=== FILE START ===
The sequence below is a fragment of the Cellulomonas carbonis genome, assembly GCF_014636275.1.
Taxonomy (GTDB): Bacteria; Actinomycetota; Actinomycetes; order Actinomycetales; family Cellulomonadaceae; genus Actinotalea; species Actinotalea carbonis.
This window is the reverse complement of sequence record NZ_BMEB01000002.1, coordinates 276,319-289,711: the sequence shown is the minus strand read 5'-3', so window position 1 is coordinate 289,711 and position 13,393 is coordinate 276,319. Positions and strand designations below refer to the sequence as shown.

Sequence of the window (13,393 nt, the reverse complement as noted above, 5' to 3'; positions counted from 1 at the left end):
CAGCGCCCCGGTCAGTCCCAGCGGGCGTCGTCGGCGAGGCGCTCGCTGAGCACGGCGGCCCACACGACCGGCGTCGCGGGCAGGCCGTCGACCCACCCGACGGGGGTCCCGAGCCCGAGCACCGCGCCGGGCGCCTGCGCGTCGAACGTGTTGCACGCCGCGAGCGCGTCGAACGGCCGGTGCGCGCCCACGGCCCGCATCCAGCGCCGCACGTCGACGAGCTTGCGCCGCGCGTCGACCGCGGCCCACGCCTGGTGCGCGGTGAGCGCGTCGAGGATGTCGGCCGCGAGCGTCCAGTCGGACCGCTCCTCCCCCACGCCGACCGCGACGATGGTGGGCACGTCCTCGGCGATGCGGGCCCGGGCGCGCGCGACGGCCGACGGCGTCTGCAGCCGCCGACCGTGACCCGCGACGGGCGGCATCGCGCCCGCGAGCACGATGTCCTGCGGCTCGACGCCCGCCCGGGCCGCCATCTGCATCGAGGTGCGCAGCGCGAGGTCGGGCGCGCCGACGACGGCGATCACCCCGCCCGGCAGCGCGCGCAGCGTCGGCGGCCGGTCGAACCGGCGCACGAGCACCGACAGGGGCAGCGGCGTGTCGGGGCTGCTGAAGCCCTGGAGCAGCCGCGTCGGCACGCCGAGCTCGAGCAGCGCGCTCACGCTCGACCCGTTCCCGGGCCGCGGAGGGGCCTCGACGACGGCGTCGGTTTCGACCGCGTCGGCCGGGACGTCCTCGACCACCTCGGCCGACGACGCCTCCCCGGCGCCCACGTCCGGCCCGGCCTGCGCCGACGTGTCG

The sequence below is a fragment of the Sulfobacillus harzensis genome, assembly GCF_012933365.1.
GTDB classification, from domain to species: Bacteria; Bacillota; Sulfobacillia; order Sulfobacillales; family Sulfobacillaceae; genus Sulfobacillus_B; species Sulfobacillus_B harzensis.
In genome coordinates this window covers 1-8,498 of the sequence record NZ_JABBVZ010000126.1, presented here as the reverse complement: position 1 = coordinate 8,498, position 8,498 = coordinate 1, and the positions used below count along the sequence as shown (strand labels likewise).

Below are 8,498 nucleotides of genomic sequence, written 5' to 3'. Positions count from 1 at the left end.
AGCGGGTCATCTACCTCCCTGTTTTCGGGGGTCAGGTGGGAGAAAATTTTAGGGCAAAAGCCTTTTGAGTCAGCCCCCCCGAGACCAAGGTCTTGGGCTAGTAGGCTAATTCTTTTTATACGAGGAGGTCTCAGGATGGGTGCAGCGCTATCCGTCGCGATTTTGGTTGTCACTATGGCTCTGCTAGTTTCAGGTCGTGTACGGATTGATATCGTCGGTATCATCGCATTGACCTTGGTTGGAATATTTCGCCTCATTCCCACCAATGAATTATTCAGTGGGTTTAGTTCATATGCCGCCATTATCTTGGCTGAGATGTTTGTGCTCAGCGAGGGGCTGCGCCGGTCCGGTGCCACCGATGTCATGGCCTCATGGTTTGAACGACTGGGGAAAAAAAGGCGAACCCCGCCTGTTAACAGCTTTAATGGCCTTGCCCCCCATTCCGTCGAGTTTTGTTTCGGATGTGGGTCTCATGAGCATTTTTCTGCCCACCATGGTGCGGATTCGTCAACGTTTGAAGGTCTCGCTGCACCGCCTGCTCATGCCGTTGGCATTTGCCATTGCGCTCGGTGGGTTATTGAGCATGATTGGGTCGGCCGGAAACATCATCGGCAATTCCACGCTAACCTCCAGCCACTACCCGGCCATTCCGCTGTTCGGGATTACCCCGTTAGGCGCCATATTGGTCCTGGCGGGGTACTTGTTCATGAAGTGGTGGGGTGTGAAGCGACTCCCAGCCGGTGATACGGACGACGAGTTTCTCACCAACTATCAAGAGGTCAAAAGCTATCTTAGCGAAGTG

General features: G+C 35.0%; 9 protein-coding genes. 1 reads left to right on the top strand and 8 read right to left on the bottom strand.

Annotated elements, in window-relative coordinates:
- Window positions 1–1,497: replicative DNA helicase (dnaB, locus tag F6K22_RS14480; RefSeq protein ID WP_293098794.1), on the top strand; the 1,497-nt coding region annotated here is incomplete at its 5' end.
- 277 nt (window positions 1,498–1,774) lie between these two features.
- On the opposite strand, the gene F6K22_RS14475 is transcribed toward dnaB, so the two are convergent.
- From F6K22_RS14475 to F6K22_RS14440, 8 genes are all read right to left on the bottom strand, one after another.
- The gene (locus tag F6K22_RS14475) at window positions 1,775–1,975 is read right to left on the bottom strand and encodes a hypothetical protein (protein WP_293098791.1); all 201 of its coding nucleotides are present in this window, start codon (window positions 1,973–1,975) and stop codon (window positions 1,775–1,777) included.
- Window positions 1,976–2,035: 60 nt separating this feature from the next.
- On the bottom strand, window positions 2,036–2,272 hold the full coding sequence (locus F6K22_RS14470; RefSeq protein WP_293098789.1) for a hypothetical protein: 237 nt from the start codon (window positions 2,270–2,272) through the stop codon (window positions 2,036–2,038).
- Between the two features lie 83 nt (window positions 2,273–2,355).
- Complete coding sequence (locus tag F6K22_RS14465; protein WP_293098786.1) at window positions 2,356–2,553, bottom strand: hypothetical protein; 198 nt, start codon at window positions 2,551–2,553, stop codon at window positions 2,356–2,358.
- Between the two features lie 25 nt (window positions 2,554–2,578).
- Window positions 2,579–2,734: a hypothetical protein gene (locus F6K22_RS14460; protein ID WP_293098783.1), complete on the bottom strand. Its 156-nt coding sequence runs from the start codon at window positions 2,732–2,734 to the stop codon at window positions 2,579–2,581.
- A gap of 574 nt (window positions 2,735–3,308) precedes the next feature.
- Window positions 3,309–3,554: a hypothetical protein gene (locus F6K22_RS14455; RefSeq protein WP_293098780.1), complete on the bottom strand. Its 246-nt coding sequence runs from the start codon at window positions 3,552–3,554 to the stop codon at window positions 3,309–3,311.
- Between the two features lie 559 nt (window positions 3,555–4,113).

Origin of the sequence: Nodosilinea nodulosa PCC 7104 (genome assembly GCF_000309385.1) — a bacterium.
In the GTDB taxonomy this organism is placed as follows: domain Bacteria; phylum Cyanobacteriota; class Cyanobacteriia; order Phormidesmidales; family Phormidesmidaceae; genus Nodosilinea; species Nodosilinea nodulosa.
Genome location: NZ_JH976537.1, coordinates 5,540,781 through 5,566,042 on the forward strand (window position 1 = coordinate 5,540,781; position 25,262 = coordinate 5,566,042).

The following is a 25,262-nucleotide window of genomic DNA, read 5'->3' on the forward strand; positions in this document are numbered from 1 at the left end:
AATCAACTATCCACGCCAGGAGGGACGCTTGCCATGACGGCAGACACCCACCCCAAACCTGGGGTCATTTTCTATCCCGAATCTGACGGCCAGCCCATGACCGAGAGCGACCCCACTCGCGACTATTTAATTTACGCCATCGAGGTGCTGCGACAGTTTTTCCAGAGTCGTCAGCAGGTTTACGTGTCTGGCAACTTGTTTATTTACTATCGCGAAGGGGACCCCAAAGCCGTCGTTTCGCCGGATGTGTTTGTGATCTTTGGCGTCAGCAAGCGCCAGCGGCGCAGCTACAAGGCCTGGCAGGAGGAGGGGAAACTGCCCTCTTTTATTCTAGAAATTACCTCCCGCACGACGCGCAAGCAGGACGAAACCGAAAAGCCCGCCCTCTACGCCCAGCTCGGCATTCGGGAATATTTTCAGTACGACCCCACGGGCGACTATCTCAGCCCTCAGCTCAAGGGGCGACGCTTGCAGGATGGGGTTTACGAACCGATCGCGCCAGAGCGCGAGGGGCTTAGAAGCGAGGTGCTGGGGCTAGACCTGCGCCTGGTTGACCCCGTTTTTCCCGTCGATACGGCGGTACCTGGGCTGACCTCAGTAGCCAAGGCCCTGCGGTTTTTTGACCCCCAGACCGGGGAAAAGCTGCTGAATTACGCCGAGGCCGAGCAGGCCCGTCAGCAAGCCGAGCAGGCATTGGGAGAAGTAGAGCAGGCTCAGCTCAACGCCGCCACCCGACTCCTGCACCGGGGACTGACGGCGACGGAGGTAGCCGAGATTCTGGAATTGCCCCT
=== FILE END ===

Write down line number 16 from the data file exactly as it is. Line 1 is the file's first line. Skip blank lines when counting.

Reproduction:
- From F6K22_RS14475 to F6K22_RS14440, 8 genes are all read right to left on the bottom strand, one after another.